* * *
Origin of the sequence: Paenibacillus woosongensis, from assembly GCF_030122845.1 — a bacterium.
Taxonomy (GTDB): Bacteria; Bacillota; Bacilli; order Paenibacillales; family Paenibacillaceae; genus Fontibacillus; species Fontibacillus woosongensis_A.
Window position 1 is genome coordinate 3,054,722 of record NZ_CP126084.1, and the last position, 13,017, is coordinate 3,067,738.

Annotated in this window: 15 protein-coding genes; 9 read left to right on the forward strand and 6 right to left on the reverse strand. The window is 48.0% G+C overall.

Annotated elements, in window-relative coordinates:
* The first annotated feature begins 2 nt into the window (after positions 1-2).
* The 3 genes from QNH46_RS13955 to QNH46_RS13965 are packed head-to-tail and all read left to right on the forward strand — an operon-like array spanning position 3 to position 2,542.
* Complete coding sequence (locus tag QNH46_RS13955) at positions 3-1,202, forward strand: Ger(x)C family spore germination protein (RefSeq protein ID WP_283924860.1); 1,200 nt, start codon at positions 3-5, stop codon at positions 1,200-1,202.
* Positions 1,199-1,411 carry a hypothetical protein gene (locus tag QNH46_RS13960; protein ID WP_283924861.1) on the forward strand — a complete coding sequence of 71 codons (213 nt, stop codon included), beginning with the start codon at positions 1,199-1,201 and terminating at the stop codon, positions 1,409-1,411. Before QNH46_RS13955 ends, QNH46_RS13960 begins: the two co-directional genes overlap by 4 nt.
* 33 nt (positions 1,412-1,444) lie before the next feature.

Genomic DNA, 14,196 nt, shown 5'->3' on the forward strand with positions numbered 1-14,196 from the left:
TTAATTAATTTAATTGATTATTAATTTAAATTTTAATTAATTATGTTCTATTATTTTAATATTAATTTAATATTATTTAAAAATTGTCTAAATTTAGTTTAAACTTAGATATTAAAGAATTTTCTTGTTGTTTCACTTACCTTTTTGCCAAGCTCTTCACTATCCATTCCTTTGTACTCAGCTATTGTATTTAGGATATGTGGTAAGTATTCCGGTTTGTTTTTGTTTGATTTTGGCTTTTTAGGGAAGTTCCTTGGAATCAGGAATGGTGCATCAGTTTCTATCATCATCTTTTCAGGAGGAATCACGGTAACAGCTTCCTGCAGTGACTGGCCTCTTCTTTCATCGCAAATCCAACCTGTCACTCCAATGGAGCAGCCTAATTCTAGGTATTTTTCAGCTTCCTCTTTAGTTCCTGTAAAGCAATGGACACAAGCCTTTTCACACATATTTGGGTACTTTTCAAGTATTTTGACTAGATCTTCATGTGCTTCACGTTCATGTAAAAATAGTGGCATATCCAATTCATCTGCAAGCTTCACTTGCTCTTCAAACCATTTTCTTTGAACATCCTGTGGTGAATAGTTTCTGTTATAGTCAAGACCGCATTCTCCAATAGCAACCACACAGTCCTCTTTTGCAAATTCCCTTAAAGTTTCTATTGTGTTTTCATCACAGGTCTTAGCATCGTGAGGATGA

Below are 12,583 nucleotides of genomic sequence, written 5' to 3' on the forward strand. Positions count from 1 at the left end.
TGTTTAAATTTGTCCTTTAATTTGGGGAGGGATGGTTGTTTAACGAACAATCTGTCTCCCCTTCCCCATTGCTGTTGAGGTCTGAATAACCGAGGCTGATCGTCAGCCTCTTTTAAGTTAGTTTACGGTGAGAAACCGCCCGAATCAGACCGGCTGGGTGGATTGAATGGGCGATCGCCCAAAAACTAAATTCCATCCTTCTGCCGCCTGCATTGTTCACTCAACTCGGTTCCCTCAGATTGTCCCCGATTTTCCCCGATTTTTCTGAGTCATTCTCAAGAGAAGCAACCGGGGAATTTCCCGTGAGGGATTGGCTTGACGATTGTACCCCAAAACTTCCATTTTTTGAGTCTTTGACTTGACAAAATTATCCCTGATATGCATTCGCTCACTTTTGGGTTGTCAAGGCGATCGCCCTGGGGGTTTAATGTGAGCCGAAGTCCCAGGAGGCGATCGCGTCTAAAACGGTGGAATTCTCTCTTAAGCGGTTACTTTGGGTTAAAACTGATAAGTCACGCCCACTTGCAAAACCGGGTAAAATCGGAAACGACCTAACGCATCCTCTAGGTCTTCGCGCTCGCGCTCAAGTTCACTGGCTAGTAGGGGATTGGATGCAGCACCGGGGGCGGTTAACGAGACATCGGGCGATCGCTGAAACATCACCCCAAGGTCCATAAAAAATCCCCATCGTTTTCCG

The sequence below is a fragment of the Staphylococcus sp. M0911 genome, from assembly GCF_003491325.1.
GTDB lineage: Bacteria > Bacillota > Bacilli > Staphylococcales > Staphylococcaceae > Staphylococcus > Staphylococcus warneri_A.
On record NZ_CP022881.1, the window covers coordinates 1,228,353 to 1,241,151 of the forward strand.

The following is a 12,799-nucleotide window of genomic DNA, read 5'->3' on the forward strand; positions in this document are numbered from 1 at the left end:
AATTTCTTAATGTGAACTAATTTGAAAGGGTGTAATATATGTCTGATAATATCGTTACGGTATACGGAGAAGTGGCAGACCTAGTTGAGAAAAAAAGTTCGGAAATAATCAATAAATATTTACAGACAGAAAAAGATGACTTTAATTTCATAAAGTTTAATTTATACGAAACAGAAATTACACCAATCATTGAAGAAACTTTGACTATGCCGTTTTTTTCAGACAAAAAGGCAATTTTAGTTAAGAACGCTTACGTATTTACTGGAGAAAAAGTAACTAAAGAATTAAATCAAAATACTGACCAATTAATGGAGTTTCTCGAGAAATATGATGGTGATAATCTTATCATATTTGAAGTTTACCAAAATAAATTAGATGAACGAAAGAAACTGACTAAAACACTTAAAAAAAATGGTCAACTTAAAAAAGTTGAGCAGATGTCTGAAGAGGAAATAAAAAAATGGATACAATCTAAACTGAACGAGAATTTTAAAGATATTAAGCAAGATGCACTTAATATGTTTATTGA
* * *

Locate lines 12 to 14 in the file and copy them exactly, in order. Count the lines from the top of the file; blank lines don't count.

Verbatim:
TTAATTAATTTAATTGATTATTAATTTAAATTTTAATTAATTATGTTCTATTATTTTAATATTAATTTAATATTATTTAAAAATTGTCTAAATTTAGTTTAAACTTAGATATTAAAGAATTTTCTTGTTGTTTCACTTACCTTTTTGCCAAGCTCTTCACTATCCATTCCTTTGTACTCAGCTATTGTATTTAGGATATGTGGTAAGTATTCCGGTTTGTTTTTGTTTGATTTTGGCTTTTTAGGGAAGTTCCTTGGAATCAGGAATGGTGCATCAGTTTCTATCATCATCTTTTCAGGAGGAATCACGGTAACAGCTTCCTGCAGTGACTGGCCTCTTCTTTCATCGCAAATCCAACCTGTCACTCCAATGGAGCAGCCTAATTCTAGGTATTTTTCAGCTTCCTCTTTAGTTCCTGTAAAGCAATGGACACAAGCCTTTTCACACATATTTGGGTACTTTTCAAGTATTTTGACTAGATCTTCATGTGCTTCACGTTCATGTAAAAATAGTGGCATATCCAATTCATCTGCAAGCTTCACTTGCTCTTCAAACCATTTTCTTTGAACATCCTGTGGTGAATAGTTTCTGTTATAGTCAAGACCGCATTCTCCAATAGCAACCACACAGTCCTCTTTTGCAAATTCCCTTAAAGTTTCTATTGTGTTTTCATCACAGGTCTTAGCATCGTGAGGATGA

Below are 12,583 nucleotides of genomic sequence, written 5' to 3' on the forward strand. Positions count from 1 at the left end.
TGTTTAAATTTGTCCTTTAATTTGGGGAGGGATGGTTGTTTAACGAACAATCTGTCTCCCCTTCCCCATTGCTGTTGAGGTCTGAATAACCGAGGCTGATCGTCAGCCTCTTTTAAGTTAGTTTACGGTGAGAAACCGCCCGAATCAGACCGGCTGGGTGGATTGAATGGGCGATCGCCCAAAAACTAAATTCCATCCTTCTGCCGCCTGCATTGTTCACTCAACTCGGTTCCCTCAGATTGTCCCCGATTTTCCCCGATTTTTCTGAGTCATTCTCAAGAGAAGCAACCGGGGAATTTCCCGTGAGGGATTGGCTTGACGATTGTACCCCAAAACTTCCATTTTTTGAGTCTTTGACTTGACAAAATTATCCCTGATATGCATTCGCTCACTTTTGGGTTGTCAAGGCGATCGCCCTGGGGGTTTAATGTGAGCCGAAGTCCCAGGAGGCGATCGCGTCTAAAACGGTGGAATTCTCTCTTAAGCGGTTACTTTGGGTTAAAACTGATAAGTCACGCCCACTTGCAAAACCGGGTAAAATCGGAAACGACCTAACGCATCCTCTAGGTCTTCGCGCTCGCGCTCAAGTTCACTGGCTAGTAGGGGATTGGATGCAGCACCGGGGGCGGTTAACGAGACATCGGGCGATCGCTGAAACATCACCCCAAGGTCCATAAAAAATCCCCATCGTTTTCCG